Interesting your comment, but I might note that the "which side are you on?" question might be answered (probably not by Geuss, but by me at least) "on the side of those who believe in and support human rights, including such human rights as the right to healthcare and women's reproduction rights".

Anonymous said...

LFC et al., you might find this essay of Geuss's interesting:

LFC said...

s.w.'s comment suggests -- and I wd agree w this -- that the basic question shd *not* be "which side are you on?" but rather "what principles do I believe in?" (or some similar question). Only after answering that question can you know which "side" you're on.

RPW apparently concluded that if there is no "fundamental principle of morality that can be established rational argument" then you just have to pick a side. But that doesn't follow. There are various, istm, non-fundamental, non-universal principles of morality that cd pt you to one side or the other. And you can't really decide which side you're on until you decide, via reflection or some other means, which (non-universal) principles you believe in.

Anonymous said...

Also, in relation to some of the comments here respecting the role of morality in politics etc., including s. w.'s last one, see Geuss's "Outside Ethics" accessible at

s. wallerstein said...

I've been reading a lot of Constanza Michelson, Chilean psychoanalyst and general social critic, brillant.

She distinguishes between "tomar partido" y "tomar una postura".

"Tomar partido" is to take a side, while "tomar una postura" is to take a stand.

For example, I can take a stand in favor of women's right to choose and that can lead me to take a side, that of the feminist movement.

However, I may find that at times my other stands, against censorship for example, may lead me into contradiction with feminists who want to censor Nabokov's Lolita, which I consider to be a masterpiece.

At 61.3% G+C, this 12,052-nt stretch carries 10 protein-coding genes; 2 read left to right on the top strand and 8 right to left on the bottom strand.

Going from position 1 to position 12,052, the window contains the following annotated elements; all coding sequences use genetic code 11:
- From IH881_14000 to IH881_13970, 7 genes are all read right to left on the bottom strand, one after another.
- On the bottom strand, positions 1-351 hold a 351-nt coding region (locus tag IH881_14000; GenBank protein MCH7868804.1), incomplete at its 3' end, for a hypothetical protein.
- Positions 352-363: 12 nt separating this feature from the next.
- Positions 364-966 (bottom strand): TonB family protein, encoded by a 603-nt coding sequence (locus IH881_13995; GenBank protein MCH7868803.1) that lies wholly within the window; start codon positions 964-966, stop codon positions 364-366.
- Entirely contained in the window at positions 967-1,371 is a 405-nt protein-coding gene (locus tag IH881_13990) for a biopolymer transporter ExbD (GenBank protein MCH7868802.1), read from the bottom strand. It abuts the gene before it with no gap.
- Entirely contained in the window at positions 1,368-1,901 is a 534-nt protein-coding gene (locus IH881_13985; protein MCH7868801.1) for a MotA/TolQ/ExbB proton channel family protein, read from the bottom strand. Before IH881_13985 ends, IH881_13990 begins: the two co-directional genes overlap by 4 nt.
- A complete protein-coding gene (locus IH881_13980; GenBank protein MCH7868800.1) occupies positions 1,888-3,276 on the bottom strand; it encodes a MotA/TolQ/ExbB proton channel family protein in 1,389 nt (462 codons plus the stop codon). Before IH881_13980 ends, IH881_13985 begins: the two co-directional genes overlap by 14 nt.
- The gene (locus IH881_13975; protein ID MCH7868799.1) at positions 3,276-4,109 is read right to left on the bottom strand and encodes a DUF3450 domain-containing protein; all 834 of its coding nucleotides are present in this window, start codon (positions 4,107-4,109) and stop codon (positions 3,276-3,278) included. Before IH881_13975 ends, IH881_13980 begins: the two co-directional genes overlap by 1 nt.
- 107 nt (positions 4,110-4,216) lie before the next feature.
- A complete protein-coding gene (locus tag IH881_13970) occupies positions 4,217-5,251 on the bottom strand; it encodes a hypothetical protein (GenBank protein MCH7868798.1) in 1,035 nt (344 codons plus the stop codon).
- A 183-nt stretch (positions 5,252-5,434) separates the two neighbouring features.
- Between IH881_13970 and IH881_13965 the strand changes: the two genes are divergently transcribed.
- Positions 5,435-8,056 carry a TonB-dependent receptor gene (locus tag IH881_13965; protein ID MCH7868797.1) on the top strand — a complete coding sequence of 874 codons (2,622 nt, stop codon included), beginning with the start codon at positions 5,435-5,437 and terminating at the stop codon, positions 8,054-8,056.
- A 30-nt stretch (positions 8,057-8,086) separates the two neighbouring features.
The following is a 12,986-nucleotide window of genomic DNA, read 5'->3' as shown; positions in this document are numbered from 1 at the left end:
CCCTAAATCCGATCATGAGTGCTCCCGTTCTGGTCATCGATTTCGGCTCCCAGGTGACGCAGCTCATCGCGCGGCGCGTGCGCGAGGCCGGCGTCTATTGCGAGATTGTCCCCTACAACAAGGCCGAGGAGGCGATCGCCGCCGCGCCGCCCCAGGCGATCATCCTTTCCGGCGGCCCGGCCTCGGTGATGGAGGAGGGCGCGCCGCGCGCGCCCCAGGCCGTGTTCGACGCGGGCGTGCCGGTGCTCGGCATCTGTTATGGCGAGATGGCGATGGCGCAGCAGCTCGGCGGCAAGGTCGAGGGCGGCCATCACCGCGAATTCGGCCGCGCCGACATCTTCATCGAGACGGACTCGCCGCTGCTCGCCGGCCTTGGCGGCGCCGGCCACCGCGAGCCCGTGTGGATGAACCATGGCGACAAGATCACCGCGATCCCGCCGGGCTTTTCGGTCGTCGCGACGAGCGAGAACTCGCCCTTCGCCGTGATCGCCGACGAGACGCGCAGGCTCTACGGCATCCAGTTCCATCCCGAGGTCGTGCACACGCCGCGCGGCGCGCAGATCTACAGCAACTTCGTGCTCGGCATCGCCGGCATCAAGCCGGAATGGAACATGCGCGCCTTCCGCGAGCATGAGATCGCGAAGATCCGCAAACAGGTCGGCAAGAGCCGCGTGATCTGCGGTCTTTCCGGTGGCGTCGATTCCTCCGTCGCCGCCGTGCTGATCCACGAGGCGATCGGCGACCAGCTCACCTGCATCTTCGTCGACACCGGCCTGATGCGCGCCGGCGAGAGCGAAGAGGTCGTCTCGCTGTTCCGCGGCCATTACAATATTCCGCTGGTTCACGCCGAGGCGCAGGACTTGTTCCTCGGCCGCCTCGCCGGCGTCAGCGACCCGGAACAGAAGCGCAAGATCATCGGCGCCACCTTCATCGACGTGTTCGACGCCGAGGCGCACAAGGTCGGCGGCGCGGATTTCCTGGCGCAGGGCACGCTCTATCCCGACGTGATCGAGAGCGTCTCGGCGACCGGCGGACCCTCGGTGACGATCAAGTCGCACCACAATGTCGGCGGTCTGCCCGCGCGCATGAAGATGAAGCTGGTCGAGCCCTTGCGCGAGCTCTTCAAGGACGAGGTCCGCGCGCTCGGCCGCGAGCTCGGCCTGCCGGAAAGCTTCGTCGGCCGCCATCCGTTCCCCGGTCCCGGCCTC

There are many dangers in taking a side, besides the one I mention above, including that which Matt mentions, "my movement or my party right or wrong" and that of losing a sense of self, of becoming one's political identity.

Eric said...


I think that is why de Waal's perspective is so valuable, particularly his analogy with our capacity as humans to learn language. We are born with the genetically-encoded capacity to learn moral principles, and in our early life we "eventually internalize the moral fabric of our native society," which is to say, the moral fabric of our in-group. It is with those principles that we are able to identify which side we are on.

Metaphorically speaking, our hardware that we are born with inclines us to seek to practice the principle of being helpful to those whom we consider part of our in-group. Our software that we acquire over our lifetimes, refines our views of who it is that we regard as our kin/in-group and of how the application of the fundamental moral principles should be applied in individual cases.

So it is entirely possible that there are in fact universal moral rules (help, do not hurt, your in-group) that we and our most closely-related primate kin are born with; but also that the expression of those rules is highly variable, being shaped by experiences over the course of our lives, and especially during our formative years.

LFC said...